Beyond that, groups involved in the IGP process are concerned that HECO has taken too passive an approach to its DER forecast for Ho’opili. Kylie Wager Cruz, senior associate attorney for environmental group Earthjustice, wrote in an email this week that “various stakeholders have also expressed concerns about HECO’s projections for load growth at Ho‘opili and their failure to, at the front end, account for DERs, including PV systems and efficiency measures.” 

As Harris noted, Hawaii has seen a significant decline in residential rooftop solar since it ended solar net metering in 2015 and replaced it with more complex Smart Export and Customer Grid Supply Plus tariffs. This has led to a relatively low forecast for the PV and accompanying energy storage systems expected to be installed in Ho’opili. 

“It’s assuming that DERs simply happen, versus looking at where they can leverage their capabilities where the grid needs it the most,” he said. But the whole intent of the IGP was to shift from this “one-way” type of forecast to a “two-way” process in which "you would look at your various needs circuit by circuit, and say, 'Can we solve this through DER adoption, on this circuit-by-circuit basis?'” 

At last week’s meeting, PUC Chairman Jay Griffin expressed similar views, noting that HECO has historically overestimated load growth and underestimated DER potential in new developments like Ho‘opili. Failing to consider NWAs for the new development represents a lost learning opportunity, given that HECO will face similar large-scale housing developments in years to come, he said.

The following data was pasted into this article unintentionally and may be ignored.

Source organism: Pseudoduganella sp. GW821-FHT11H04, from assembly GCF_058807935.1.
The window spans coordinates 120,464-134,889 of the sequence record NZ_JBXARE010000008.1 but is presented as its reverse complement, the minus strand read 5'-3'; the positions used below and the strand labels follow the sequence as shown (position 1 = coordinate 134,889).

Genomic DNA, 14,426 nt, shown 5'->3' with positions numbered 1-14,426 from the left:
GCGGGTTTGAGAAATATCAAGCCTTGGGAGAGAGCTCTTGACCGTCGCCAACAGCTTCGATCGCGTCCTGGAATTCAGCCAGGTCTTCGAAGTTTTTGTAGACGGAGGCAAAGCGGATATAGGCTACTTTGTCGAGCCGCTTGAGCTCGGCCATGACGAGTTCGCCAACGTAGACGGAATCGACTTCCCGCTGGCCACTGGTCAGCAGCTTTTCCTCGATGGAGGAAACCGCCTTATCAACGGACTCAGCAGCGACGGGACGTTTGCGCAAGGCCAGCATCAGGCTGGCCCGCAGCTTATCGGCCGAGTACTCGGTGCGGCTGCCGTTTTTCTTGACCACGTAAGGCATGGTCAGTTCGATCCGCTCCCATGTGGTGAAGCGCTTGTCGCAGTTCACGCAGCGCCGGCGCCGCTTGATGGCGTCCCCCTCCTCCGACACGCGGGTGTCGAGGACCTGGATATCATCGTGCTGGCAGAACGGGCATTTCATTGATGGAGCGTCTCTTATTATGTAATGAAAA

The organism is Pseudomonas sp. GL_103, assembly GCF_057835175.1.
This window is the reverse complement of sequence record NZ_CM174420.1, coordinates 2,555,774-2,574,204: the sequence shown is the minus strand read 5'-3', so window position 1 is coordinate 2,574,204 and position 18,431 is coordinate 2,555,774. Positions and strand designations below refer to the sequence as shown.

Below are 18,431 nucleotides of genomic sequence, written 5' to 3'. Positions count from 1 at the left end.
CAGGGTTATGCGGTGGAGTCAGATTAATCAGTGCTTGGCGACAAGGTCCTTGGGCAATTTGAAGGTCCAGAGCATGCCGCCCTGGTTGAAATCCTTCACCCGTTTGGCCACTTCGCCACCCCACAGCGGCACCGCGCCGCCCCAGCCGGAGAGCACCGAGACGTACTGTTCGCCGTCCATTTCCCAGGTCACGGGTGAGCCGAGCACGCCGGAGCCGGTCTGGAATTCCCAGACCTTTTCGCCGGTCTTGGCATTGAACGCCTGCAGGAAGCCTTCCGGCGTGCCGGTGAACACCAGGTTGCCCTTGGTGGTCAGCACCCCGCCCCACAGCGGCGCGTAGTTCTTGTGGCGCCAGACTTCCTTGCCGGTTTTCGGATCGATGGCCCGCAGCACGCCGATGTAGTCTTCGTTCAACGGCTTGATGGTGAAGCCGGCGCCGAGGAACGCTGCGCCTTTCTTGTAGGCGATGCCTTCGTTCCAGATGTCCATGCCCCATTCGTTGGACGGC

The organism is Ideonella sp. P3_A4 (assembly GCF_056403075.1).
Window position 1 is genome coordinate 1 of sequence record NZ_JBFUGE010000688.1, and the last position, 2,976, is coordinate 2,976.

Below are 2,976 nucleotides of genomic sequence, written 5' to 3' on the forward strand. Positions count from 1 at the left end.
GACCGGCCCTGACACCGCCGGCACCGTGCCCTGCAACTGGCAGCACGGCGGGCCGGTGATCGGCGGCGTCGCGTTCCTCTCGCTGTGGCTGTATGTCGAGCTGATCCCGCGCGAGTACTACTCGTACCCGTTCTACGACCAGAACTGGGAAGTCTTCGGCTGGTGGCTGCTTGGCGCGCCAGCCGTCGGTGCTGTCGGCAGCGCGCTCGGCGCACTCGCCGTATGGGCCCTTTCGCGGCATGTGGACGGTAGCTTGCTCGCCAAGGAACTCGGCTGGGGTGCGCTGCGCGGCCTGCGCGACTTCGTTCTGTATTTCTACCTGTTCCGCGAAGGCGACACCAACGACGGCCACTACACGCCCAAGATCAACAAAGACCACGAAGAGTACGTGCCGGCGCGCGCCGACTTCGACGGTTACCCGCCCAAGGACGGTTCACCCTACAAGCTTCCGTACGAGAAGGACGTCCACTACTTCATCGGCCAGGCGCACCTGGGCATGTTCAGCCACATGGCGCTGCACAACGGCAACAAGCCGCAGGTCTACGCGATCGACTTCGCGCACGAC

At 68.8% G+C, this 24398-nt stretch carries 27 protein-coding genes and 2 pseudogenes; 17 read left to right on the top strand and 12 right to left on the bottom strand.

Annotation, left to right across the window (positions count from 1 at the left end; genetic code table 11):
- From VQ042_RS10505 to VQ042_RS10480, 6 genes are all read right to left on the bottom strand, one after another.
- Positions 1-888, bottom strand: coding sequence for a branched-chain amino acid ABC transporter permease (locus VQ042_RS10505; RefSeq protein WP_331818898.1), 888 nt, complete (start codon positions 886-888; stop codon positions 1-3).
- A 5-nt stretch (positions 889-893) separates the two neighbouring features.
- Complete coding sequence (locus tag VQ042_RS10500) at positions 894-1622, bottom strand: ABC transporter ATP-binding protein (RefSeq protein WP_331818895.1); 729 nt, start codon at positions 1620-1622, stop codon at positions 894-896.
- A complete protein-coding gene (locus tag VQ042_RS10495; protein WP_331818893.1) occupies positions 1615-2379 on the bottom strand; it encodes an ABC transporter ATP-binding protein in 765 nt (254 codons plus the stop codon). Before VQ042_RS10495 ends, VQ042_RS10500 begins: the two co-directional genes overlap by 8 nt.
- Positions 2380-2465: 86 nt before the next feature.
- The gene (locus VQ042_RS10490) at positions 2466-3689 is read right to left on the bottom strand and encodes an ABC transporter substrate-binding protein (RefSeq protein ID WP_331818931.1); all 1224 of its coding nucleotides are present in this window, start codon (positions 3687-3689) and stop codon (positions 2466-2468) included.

Ho’opili also offers HECO, D.R. Horton and third-party DER providers an opportunity to explore mechanisms beyond megawatt-scale procurements like those proposed for Kapolei, Harris noted. For example, in California, Sunrun and other groups have proposed various DER tariffs that could reward customers for generating, consuming, storing and discharging energy at different times of the day, in order to drive investment in the combination of DERs required to meet local energy, capacity and reliability needs.

HECO is certainly under pressure to consider a range of alternatives for Ho'opili. In its letter last week, the PUC noted that it has already warned the utility to consider NWAs for all new distribution grid upgrades, after reluctantly approving a traditional substation to serve a new transit center in Ka'aahi (PDF), in the same fast-growing area that houses Ho'opili.

In that May order, the PUC wrote that it "may dismiss future applications" from the utility "if HECO continues to disregard standing commission directives to analyze the locational benefits of customer-sited distributed energy resources," as well as potentially "consider[ing] further action as authorized by law."